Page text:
Bachelor's Degrees in Medical Coding & Billing

Career summary: Medical Records and Health Information Technicians

Average Salary


National Average, Source: Bureau of Labor Statistics

Career Outlook

Very Good

11% job growth by 2028, which is much faster than average

Earn a degree in medical coding & billing from an accredited college

One of the best ways to prepare for a career in medical coding & billing is through a college education. A Bachelor's Degree will help you develop entry level skills, general medical coding & billing know how and the basic medical coding & billing experience you need to start your career off right. You may also consider a Continuing Education in Medical Coding & Billing to help you take your education and career to the next level. Please select medical coding & billing school below.


Medical coding and billing original

Why would I want a degree in medical coding and billing?

The three main advantages to a degree in medical coding and billing are a high job demand, good salaries, and it only takes two years to complete it. Medical coding and billing also offers a good working environment with set hours. If you are one who pays attention to details, are good at clerical work, and have an interest in the medical and insurance industry, then this is a degree that you should highly consider. You can reach advisors for medical coding and billing programs at UMA at (855) 266-8152.

Job Description

What do people with a medical coding and billing degree do?

People in the medical and coding industry submit and follow up on claims to insurance companies in order to receive payment for services rendered by a healthcare provider. The same process is used for most insurance companies, whether they are private companies or government-owned.

Coders and billers work with patients to obtain medical records and histories. They also work with medical personnel to verify information and to make sure that all the information is transferred properly and in full.

Customer service is very important, as the people they contact are either colleagues, or they are patients who could be at stressful points in their lives. Successful coders and billers should also know medical terminology, anatomy, proper form completion, and required coding. They also have at least a basic knowledge of information systems and have proficient typing skills.

Professionals in the industry may be found working in all kinds of healthcare facilities which include: doctors’ offices, insurance companies, hospitals, clinics, assisted living facilities, or any other healthcare provider. Some of the most common jobs in the industry are listed below.

  • Medical Coder
  • Insurance Claims Analyst
  • Coding Specialist
  • Abstractor
  • Coding Technician
  • Medical Billing Specialist


How much do people in the medical coding and billing industry make?

In 2019, the middle 50% of Medical Records and Health Information Technicians earned $32,070 – $52,730. According to a national survey that was done by the AAPC, compensation differences resulted from several influences: employers, training, worksites, schedules, the complexity of the coding being done, and geographical location. For example, business size impacts your average salary, certified or not. Those who work for larger employers tend to get paid more.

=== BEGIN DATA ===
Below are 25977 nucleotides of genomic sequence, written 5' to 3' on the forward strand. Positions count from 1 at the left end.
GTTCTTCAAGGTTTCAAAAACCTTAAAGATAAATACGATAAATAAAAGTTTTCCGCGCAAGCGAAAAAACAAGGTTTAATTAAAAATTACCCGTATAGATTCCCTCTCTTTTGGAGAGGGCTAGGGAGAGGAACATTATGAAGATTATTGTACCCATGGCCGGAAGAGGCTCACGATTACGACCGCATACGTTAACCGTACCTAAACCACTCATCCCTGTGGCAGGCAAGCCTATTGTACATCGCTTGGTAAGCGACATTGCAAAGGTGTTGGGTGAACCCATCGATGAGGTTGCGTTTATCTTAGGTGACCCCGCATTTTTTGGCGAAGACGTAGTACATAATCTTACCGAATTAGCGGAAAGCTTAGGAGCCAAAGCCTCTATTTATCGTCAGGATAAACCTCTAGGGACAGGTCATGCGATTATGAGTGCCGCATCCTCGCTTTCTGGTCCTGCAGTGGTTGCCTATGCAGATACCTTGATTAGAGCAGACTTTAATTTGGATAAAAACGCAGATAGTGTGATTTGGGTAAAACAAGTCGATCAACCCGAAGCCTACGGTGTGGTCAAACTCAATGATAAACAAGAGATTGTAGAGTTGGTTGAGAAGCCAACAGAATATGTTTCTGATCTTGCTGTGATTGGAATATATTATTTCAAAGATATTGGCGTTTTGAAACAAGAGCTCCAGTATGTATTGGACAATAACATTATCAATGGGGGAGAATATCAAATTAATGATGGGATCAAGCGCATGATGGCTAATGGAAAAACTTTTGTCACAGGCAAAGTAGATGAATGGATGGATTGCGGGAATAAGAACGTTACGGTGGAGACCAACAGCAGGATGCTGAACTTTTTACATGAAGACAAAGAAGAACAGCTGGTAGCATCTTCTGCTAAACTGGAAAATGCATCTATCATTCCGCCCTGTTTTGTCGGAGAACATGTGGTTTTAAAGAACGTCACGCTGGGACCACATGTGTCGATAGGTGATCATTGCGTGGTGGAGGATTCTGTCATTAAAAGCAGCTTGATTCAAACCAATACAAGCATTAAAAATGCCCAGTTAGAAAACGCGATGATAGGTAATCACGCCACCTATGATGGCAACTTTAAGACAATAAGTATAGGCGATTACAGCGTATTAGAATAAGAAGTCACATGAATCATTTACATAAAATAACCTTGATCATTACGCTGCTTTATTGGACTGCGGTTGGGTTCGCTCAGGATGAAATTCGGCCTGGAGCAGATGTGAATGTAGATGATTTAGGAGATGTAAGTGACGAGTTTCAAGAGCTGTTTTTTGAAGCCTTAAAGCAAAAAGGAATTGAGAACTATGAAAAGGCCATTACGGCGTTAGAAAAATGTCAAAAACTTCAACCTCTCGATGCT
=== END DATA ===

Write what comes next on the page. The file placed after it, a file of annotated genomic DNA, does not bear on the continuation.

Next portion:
There are also some specialties that tend to get paid more than others. The top 5 paying industries in the coding and billing industry are listed below.

  • Pharmaceutical and Medicine Manufacturing: $62,740
  • Insurance Carriers: $52,830
  • Scientific Research and Development Services: $52,100
  • Federal Executive Branch: $50,320
  • Business, Professional, Labor, Political, and Similar Organizations: $50,260

Career Outlook

How popular are medical coding and billing jobs?

In the foreseeable future, jobs in the coding and billing industry will continue to be the fastest growing industry in the medical field. According to the Bureau of Labor Statistics, the job growth rate will be 1% through the year 2028, which growth rate is much faster than the average growth rate among all jobs. Spurring this growth is the need for insurance companies and the government to control claims’ fraud, abusive practices, and medical necessity issues.

Career Path

How can I become a professional in the medical coding and billing industry?

Actually, there is no formal education that is needed in order to become a medical coding and billing professional. Although, with insurance companies and the government trying to control medical and billing fraud, employers are looking more and more for those who do have formal education, training, and credentials in coding and billing.

Degrees for medical coding and billing are usually two year programs; although, some may last as little as nine months. There are also certifications that are offered by various institutions. It would be best to advise someone at your school to find out which certifications would be the most appropriate for your given situation.

Salary and career outlook data provided by the U.S. Bureau of Labor Statistics.

Learning Format



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